Because of its universal appeal, the folktale has aroused intense interest from scholars of diverse disciplines. Our own research into the genre has itself developed along three lines, reflecting our activities in linguistic fieldwork, folk narratology per se, and education. The first ongoing phase of the LAT project involves the collection of Taiwanese tales from native Southern Min speakers. Select tales have been transcribed from the interview tapes, using a standardized romanization, accompanied by free Mandarin and English translations. From these trilingual texts, we produce glossaries, which indicate part of speech and location of each lexeme in its respective text. This activity creates primary data for Taiwanese dialectologists. The second phase involves an analysis of the versions at our disposal, whether oral or literary, comparing their significant elements with those found in standard motif and tale type indices. The building of tale types for uniquely Taiwanese narratives represents a small step towards a tale type index for the island. Thirdly, the trilingual versions of our stories with glossaries will hopefully provide an entertaining teaching tool some day, given the island's more tolerant governmental policies towards ethnic studies. By adapting folk narratives to the classroom, familiar tales can be used in the teaching of English, and in their Southern Min or Hakka forms can help validate Taiwan's cultural and linguistic heritage.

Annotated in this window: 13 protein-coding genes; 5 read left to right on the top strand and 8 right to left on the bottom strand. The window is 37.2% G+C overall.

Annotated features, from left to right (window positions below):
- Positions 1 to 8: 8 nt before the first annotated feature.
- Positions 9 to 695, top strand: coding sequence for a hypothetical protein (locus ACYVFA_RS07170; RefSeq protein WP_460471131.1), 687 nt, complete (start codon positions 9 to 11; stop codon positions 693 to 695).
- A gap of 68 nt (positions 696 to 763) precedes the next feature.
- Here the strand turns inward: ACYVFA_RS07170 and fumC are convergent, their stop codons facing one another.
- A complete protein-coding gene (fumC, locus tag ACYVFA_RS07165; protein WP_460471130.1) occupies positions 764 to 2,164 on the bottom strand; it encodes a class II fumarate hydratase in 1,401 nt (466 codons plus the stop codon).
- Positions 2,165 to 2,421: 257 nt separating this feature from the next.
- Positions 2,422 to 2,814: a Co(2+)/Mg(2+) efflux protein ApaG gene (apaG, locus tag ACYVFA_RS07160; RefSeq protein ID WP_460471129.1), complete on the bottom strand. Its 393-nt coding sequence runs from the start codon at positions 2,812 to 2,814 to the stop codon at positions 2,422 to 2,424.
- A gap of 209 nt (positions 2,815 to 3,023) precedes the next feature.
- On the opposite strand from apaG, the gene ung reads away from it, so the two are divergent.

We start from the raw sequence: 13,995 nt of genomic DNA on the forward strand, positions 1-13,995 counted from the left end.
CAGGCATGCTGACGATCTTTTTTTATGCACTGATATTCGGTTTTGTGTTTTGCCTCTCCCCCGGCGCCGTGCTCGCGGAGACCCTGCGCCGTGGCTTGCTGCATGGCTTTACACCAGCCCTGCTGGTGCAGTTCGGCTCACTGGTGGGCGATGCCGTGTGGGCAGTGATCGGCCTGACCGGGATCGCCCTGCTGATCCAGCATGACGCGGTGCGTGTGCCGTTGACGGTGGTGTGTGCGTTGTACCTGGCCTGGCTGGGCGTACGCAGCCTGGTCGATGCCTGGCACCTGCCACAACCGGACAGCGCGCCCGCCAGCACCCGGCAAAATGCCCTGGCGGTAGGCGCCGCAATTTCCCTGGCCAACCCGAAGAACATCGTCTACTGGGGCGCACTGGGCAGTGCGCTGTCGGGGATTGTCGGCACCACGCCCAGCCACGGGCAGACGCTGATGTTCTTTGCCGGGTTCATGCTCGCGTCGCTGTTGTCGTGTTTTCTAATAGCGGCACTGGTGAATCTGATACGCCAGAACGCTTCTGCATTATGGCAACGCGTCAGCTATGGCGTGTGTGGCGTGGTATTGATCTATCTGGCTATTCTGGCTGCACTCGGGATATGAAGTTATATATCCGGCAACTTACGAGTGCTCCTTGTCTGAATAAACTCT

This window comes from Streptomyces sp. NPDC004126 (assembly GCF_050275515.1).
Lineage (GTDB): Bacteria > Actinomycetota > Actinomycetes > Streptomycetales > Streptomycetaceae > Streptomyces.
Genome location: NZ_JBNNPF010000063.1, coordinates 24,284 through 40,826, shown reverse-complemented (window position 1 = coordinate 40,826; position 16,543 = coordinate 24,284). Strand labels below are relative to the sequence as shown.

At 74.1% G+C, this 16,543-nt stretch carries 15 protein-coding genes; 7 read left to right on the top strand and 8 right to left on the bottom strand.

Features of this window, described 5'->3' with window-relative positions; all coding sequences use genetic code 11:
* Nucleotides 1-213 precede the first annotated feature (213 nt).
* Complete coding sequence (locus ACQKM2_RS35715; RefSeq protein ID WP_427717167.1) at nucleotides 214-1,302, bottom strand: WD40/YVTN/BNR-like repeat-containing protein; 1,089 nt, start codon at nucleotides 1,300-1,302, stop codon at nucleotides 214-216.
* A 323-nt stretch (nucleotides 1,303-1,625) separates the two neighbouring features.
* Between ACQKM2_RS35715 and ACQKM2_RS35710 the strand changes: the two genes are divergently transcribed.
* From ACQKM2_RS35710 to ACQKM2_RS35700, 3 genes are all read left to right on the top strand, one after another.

Foreign Language Education in the Times of Globalzation Conference Proceedings of English Sessions=國際化時代之外語教學國際會議英文組論文集,pp.141-156